Tuesday, 30 March 2010

"Measure the louse for the hot seat while I take these two babes out where they can fight over me!" Crime Mysteries No. 3, September 1952

What-ho, pals. Welcome back to the fusty virtual corridors of THE HOUSE OF COBWEBS. Where have I been? Never you mind. But, in the interim period between this and my last posting, I have been engaging in a possibly futile attempt to get my life together (cripes!) and sort out some important matters. I even considered putting my comic collection in alphabetical order. But it's trickier than you first think, when, flushed with the gay excitement of a new day, you first contemplate the hefty crates of decaying tat. Do you sort by publisher? Is there really any point in it? I came to the conclusion that probably there isn't. Though I had an entertaining time reacquainting myself with issues of Super Duck, The Partridge Family, and many others, I was forced to conclude that my collection is a bit of a raggedy-bag of low-grade, tatty, falling to pieces comics, the unavoidable consequence of many years of not having enough cash to secure the kind of 'key issues' that 'serious' collectors would, by now, have 'slabbed' in plastic cases with official CGC gradings (9.5, NM+). There will be little for fortune-seekers to flog some years hence when they cart my lifeless body from my garret.

But every now and again a collector on a budget manages to pick up a valuable item for much less than 'guide' price. As is the case with this issue of Crime Mysteries pictured above, snapped up for just five quid at one of those seedy comics fairs I so enjoy. What a terrific pre-code cover! Of course, it has nothing to do with anything within. So, let's take a look inside.

We begin with The Seance of Horror. Which isn't really a horror tale at all, despite this lurid splash-panel. In these days of post 9-11 terrorist anxiety, it's intriguing to recall there once was a time that you could travel on aeroplanes with toothpaste, pencils, bottled water, shampoo, and...ticking briefcases.

Artist Marcus Rocke (or Marcus? Or Rocke?) has his limitations (faces, human bodies, that sort of thing), but is splendidly adept at extreme close-ups of ill-fitting trouser wrinkles and shoes with no socks, something today's so-called 'artists' could learn from.

Yes, the evil medium blew up the plane. Time for crusading criminologist Lance Storm to do a flying rugby tackle at the turbanned ruffian.

And what is to be his punishment for blowing up a plane?

Yes, that's right, a sock on the jaw. Take that! Even if he has a girl's long nails. Next comes my favourite story in the issue, The Fantastic Dr. Foo.

Of course, the flatfeet are entirely incapable of sorting this out. They need to call on the services of the sagacious Dr. Foo, and his ward, the beautiful Nalya...

Hmm, yes, you sure have a way with words, Dr. Foo. You tell 'em. Whatever it means.

Seems like Nalya is something more than Dr. Foo's 'ward', don't you think? Various pseudo-oriental high jinx ensue, before the climax - featuring another great shoe-close up. With some baggy white sports socks in evidence this time.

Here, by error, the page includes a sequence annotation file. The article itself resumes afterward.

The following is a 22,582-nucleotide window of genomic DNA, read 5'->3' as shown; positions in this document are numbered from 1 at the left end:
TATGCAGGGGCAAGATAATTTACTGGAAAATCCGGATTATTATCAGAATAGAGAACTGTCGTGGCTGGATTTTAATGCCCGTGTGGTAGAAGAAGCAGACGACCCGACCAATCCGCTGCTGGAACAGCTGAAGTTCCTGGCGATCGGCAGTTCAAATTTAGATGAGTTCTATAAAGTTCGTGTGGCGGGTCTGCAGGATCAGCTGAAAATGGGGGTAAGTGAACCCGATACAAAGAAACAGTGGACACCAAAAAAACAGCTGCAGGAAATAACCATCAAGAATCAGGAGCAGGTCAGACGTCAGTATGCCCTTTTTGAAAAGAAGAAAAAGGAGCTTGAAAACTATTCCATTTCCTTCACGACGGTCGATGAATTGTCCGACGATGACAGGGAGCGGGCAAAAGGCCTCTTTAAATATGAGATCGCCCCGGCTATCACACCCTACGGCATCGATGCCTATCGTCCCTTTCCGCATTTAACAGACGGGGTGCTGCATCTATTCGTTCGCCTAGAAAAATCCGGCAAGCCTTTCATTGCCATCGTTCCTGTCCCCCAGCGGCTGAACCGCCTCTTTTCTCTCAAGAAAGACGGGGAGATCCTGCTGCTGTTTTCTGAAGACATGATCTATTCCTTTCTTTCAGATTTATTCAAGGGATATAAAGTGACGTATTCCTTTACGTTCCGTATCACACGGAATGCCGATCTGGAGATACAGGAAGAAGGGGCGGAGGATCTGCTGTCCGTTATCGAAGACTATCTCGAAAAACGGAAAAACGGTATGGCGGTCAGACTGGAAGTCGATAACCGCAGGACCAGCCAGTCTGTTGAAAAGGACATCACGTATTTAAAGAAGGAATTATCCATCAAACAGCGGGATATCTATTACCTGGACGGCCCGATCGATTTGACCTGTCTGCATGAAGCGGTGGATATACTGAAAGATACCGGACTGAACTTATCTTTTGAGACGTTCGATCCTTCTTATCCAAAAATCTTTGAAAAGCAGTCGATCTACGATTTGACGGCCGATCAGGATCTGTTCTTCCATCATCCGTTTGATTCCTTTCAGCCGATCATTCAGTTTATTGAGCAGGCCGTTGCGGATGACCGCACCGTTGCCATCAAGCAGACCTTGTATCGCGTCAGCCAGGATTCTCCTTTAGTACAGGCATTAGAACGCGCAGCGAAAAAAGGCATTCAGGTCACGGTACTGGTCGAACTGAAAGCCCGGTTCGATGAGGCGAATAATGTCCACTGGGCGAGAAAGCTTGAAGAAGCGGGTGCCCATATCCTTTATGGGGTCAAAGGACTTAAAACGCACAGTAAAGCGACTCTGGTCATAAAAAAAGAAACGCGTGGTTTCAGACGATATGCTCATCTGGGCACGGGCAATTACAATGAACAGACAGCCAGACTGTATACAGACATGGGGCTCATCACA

But there's more to Foo than just this talk of worms and eagles. There's the helio-electric battery, for starters.

What else can you produce from beneath your robe, Dr. Foo? Or is that strictly between you and Nalya?

Yes, turn it on, I say! Turn on that helio-electric battery!

That's the stuff. Now let us turn our attention to the Glamor Girl of Hollywood, Queenie Starr.

The fascinating thing about Queenie is that she seems entirely blase about the whole 'casting couch' approach to stardom. She'll do anything for a whopperoo, even if it involves canoodling with sleazy murder-suspect film directors, seen here cravatted and crotchety after the leading lady is bumped off...

Admittedly, our saucy heroine does rifle through his drawers looking for clues, but, blimey, Queenie sure is devoted to her job...and, when she solves the mystery...

And maybe she'd better climb right up on Sol Arnim's knee, and all, because...that's Hollywood!

One breathless page later, here comes Jerry Jasper...

The story is nothing to write home about, but I do admire Jasper's pizazz when, having solved the crime, he gets the girl and the murderer's girl, who would seem to be just a tad fickle, in one fell swoop, the dirty dog...

Is it just me, or has there been some rather loose morality going on in this issue of Crime Mysteries? Is this a good example to set to the nation? We've had a mass-murderer punished by a sock on the jaw, Dr. Foo pimping his ward Nalya down by the docks, Queenie Starr smooching it up with all and sundry just to get ahead in Hollywood, and dear old Jerry Jasper cracking crime just so he can get it together for a three-in-a-bed with some sleazy dames. In fact, upon consideration, I feel positively unclean. Which must be why the last page of the comic features this public service announcement...

Well, I'm off down the church or synagogue of my choice. Praise the Lord! Please be seated. Today's reading will be from Crime Mysteries.

You'll find this reprehensible publication in THE HOUSE OF COBWEBS.


  1. Looks like the standard ending to a Jerry Jasper story; I read #5 courtesy of goldenagecomics.co.uk tonight and he's flirting with the wife of a guy who's going to jail for a few years. ;)

  2. Wow, that post was a wapperoo! I'd like to see more of that Queenie Starr stuff. Do you know about this publication?

    http://www.thekettering.co.uk/ - thought it might be up your street x